We talk with Skúli Mogensen, CEO of WOW air, the low cost carrier from Iceland. Also, Miami Rick from the Airline Pilot Guy show joins us and gives us his insights on flying the Boeing 777 Long Range Freighter. We talk about commercial pilot salaries, pilot training, the Convair F-106 Delta Dart, and flying the Falcon 7X at the Reno air races.
Skúli Mogensen is the CEO and majority owner of WOW air, an Icelandic low-cost airline. WOW air flies to Iceland from a number of European cities the whole year round, and they recently started flying to North America. The airline was founded in November 2011 and its inaugural flight was to Paris on May 31st 2012. WOW air is committed to providing the cheapest flights to and from Iceland, but doing so with a smile and providing a memorable service all the way.
Skúli is a serial entrepreneur with over 20 years of experience in high-tech, specifically the mobile communications sector. He cofounded multiple companies including Arctic Ventures, a VC firm in Stockholm that invested in high tech companies in Scandinavia, and Islandssimi, which merged with Vodafone Iceland and is today the second largest Telco in Iceland. He also cofounded Montreal–based OZ Communications, which specialized in consumer mobile messaging technology used by Verizon, Sprint, T-mobile and other mobile operators. Oz was sold in 2008 to Nokia.
Skúli is chairman of CAOZ, Ltd., a 3D computer animation and digital design company located in Reykjavík. He sits on the boards of a number of tech companies in North America and Europe including MP Bank, Carbon Recycling International, and Redline Communication. In 2011, he was named Iceland’s Businessman of the Year.
WOW air operates four Airbus A320 aircraft for short haul flights between Europe and Iceland. For flights to North America, WOW air operates the Airbus A321.
Miami Rick flies a Boeing 777 Long Range Freighter for a multinational airline holding company based in Santiago, Chile. He flies mainly between the Americas and Europe.
Rick tells us about the differences between the passenger version and the freight version of the Boeing 777, and why it’s important to him that he understands the aircraft’s systems. We talk about training, flying passengers compared to flying cargo, and even the challenges of flying livestock.
Miami Rick has been a “freightdog” for about the last 5 years. Before his career moving boxes, he flew for the passenger division of his airline flying the Boeing 767-300ER. Rick provided passenger service for 6 years on routes between North and South America and Europe.
Rick’s perspective and contributions to the Airline Pilot Guy show are primarily those of a long-haul, heavy aircraft pilot. However, he is also a simulator instructor on the B757/767, and feel like a pilot really learns his craft when he is able to teach it and explain it simply and clearly because of the constant study and preparation that this involves.
Miami Rick started his flying career from a purely civilian background, learning to fly in general aviation aircraft in South and Central Florida, and flew countless types of light aircraft delivering them throughout the US. If that wasn’t enough, Rick also instructs new private, instrument and commercial pilots.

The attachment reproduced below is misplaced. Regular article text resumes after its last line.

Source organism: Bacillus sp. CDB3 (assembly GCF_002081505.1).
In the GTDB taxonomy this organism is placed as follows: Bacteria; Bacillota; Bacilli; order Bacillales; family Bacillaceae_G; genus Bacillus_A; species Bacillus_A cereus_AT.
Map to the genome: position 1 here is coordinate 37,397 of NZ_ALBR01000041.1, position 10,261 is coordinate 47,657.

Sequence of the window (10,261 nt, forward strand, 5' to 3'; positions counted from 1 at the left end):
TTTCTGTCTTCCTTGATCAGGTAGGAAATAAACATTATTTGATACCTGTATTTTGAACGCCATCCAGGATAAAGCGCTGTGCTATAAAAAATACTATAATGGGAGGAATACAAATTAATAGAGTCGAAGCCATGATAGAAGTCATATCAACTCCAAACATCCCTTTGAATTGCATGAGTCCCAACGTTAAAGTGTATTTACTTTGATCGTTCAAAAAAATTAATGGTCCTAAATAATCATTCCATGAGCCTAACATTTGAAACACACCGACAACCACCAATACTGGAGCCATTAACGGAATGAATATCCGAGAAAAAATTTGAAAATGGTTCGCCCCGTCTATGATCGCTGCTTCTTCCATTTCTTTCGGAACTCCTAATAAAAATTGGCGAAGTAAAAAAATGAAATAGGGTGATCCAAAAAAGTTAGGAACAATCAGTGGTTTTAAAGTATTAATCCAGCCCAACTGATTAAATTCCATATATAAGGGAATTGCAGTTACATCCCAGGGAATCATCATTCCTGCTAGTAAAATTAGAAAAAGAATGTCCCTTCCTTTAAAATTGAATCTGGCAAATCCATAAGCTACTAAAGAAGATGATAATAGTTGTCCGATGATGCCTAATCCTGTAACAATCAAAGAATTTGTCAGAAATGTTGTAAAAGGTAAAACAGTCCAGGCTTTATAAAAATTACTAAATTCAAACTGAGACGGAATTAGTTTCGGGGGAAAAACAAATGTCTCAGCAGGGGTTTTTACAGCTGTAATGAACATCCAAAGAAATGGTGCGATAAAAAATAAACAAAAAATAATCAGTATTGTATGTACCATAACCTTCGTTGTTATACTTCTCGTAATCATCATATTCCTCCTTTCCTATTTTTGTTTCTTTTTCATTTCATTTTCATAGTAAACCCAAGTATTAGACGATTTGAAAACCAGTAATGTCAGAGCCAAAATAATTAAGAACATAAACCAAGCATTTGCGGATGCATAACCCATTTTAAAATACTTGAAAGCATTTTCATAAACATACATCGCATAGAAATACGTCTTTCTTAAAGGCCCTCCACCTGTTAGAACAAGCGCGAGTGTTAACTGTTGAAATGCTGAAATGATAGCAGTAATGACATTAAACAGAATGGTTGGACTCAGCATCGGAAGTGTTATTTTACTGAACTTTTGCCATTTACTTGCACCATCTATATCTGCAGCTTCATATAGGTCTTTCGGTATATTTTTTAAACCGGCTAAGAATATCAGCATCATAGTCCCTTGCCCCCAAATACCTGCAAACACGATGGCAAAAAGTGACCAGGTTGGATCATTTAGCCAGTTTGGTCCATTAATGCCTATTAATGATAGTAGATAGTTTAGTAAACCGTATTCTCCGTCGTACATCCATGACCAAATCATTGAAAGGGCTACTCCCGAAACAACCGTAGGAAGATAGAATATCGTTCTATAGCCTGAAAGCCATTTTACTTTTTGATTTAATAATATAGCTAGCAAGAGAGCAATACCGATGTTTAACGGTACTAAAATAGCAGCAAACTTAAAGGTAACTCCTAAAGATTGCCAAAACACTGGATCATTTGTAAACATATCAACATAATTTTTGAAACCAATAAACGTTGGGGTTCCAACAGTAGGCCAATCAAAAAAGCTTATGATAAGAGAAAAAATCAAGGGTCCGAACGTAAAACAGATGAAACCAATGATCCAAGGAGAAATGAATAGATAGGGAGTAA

United Continental Holdings is reportedly offering pilots a 13% raise in 2016, followed by 3% and then 2% in the following two years. This comes from unidentified sources who are familiar with the negotiations, but not authorized to speak about them.
U.S. airlines hire pilots with flight experience. JetBlue Airways has a different idea and proposed to the FAA that the airline hire potential commercial pilots and provide them with ab initio training. JetBlue wants to start with a trial program called Gateway 7 for 100-seat Embraer SA E190 jet pilots. If that works, the airline will look at extending the program to larger aircraft.
JetBlue plans to start accepting applications in the first quarter 2016, and begin training in mid-2016. Pilots who complete the program would start as first officers in 2020. Gateway 7 will consider applicants with no prior training as well as those with flight experience, and prospective pilots would pay for their own training.
British Airways named the ‘dirtiest’ transatlantic operator with the airline burning over 50% more fuel than the most efficient carrier
Environmental think tank International Council on Clean Transportation says British Airways is the worst airline for fuel consumption and carbon emissions on transatlantic routes. Norwegian Air Shuttle was found to be the most fuel-efficient. BA burned 51% more fuel per passenger than Norwegian.
The Airplane of the Week
This week David settles a Twitter argument about how ugly interceptors are. He talks about the sexiest interceptor of all time, the F-106A. Visit the F-106 Delta Dart site for the full “Cornfield Bomber” Pilotless Landing story.
The Australia News Desk
Steve is relaxing in Fiji but still takes a moment to chat with Grant and record some content for the OzDesk.
Virgin Australia were the most punctual airline in October but Steve’s aborted take off in one of their aircraft heading to Fiji won’t be helping them achieve the same result in November’s results.
Meanwhile, following on from our story last month about Alliance Airlines getting their Fokkers serviced in Austria, it seems that Lufthansa subsidiary Austrian Airlines are taking a 12% stake in Alliance in return for giving them Austrian’s old Fokkers.
Falcon 7X at Reno
In conjunction with P1 Magazine, Rob brings us an interview with Dassault Falcon 7X demonstration pilots.
Opening and closing music courtesy Brother Love from the Album Of The Year CD. You can find his great music at brotherloverocks.com.